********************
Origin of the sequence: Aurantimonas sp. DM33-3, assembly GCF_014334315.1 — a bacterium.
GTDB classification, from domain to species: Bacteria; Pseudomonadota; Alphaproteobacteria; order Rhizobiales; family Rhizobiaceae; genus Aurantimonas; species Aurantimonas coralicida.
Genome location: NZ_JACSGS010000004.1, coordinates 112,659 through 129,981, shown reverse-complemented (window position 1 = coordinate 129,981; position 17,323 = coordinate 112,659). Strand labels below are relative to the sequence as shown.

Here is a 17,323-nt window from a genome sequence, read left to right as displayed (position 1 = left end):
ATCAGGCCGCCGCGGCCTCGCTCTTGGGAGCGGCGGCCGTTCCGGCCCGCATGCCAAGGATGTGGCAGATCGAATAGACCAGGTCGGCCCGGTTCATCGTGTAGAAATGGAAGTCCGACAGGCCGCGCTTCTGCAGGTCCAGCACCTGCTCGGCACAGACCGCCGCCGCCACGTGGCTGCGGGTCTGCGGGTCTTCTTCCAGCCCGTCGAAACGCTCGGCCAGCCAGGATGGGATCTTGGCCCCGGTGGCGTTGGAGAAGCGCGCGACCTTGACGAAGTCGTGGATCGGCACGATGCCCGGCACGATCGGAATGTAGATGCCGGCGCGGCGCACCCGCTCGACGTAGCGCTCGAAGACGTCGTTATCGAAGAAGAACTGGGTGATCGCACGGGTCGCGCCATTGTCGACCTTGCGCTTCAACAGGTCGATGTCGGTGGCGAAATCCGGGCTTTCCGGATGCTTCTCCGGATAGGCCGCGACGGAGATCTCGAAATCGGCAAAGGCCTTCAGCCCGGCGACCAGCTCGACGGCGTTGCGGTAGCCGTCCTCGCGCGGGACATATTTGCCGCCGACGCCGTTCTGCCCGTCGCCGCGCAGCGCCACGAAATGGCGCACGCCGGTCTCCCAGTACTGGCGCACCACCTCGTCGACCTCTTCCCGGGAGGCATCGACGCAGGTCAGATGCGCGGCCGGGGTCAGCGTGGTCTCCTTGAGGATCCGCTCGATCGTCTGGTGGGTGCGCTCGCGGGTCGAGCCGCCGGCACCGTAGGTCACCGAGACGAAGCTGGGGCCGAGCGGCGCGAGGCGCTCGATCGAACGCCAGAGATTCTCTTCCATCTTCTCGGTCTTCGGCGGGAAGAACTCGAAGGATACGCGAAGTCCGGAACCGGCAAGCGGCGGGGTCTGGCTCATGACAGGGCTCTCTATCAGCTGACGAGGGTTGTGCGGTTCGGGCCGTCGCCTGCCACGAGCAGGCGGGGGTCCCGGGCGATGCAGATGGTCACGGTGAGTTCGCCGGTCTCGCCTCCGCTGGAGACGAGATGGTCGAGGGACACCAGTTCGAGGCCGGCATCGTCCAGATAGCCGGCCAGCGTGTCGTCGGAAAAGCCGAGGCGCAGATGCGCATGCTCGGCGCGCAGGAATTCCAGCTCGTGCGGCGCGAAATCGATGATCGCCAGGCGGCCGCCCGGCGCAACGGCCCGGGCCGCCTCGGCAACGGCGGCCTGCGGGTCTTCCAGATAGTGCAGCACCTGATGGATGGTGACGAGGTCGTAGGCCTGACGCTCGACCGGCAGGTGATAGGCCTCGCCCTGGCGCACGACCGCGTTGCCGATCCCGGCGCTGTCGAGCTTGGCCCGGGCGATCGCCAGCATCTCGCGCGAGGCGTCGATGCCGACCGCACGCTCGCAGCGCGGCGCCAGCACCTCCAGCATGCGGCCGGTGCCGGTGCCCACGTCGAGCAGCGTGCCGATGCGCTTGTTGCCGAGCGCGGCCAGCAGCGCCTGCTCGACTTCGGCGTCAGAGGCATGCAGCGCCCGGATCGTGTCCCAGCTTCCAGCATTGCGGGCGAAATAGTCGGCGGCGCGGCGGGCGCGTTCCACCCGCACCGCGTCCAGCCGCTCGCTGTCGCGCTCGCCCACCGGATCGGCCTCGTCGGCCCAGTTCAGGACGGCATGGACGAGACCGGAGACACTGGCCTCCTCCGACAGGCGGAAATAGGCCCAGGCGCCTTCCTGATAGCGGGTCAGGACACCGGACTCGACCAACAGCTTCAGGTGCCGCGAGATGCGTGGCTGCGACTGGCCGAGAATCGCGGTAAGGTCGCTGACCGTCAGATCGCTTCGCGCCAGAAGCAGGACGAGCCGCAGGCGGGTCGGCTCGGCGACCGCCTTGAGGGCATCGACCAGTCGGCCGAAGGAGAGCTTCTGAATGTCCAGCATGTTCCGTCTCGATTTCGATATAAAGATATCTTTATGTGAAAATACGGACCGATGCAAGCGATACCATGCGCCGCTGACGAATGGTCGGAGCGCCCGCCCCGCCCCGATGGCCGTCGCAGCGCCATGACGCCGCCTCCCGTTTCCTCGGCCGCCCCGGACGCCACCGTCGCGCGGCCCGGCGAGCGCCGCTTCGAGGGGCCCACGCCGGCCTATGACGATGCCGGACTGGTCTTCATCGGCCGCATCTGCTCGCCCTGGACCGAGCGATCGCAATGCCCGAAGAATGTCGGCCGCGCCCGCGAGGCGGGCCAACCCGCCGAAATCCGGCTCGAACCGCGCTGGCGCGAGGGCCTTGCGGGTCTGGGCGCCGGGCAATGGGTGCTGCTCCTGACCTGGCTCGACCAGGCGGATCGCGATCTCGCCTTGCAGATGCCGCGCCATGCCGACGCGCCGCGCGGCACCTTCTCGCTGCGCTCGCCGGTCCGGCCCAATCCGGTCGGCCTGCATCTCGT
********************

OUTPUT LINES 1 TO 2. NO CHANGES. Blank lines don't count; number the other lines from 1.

Origin of the sequence: Aurantimonas sp. DM33-3, assembly GCF_014334315.1 — a bacterium.
GTDB classification, from domain to species: Bacteria; Pseudomonadota; Alphaproteobacteria; order Rhizobiales; family Rhizobiaceae; genus Aurantimonas; species Aurantimonas coralicida.